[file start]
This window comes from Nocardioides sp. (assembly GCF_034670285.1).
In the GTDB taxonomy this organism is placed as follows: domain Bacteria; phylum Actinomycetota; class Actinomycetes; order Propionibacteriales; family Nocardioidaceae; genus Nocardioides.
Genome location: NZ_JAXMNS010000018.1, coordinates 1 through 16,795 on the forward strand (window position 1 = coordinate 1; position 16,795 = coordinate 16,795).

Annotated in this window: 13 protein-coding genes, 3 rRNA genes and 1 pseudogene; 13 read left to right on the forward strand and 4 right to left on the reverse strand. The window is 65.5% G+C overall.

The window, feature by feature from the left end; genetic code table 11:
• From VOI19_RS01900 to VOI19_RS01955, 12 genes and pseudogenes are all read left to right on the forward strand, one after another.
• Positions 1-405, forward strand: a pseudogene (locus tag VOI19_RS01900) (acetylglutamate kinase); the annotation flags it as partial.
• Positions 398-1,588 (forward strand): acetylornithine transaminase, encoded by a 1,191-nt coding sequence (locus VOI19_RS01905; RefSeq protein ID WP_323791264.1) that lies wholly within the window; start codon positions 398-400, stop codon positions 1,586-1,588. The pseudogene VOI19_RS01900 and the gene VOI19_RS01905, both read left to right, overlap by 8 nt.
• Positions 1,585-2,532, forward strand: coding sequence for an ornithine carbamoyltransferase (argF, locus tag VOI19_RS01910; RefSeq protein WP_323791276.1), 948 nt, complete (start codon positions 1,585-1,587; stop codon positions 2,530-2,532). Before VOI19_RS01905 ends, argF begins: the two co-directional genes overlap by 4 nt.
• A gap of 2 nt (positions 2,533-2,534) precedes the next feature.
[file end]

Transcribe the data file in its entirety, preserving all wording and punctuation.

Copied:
This window comes from Nocardioides sp. (assembly GCF_034670285.1).
In the GTDB taxonomy this organism is placed as follows: domain Bacteria; phylum Actinomycetota; class Actinomycetes; order Propionibacteriales; family Nocardioidaceae; genus Nocardioides.
Genome location: NZ_JAXMNS010000018.1, coordinates 1 through 16,795 on the forward strand (window position 1 = coordinate 1; position 16,795 = coordinate 16,795).

Annotated in this window: 13 protein-coding genes, 3 rRNA genes and 1 pseudogene; 13 read left to right on the forward strand and 4 right to left on the reverse strand. The window is 65.5% G+C overall.

The window, feature by feature from the left end; genetic code table 11:
• From VOI19_RS01900 to VOI19_RS01955, 12 genes and pseudogenes are all read left to right on the forward strand, one after another.
• Positions 1-405, forward strand: a pseudogene (locus tag VOI19_RS01900) (acetylglutamate kinase); the annotation flags it as partial.
• Positions 398-1,588 (forward strand): acetylornithine transaminase, encoded by a 1,191-nt coding sequence (locus VOI19_RS01905; RefSeq protein ID WP_323791264.1) that lies wholly within the window; start codon positions 398-400, stop codon positions 1,586-1,588. The pseudogene VOI19_RS01900 and the gene VOI19_RS01905, both read left to right, overlap by 8 nt.
• Positions 1,585-2,532, forward strand: coding sequence for an ornithine carbamoyltransferase (argF, locus tag VOI19_RS01910; RefSeq protein WP_323791276.1), 948 nt, complete (start codon positions 1,585-1,587; stop codon positions 2,530-2,532). Before VOI19_RS01905 ends, argF begins: the two co-directional genes overlap by 4 nt.
• A gap of 2 nt (positions 2,533-2,534) precedes the next feature.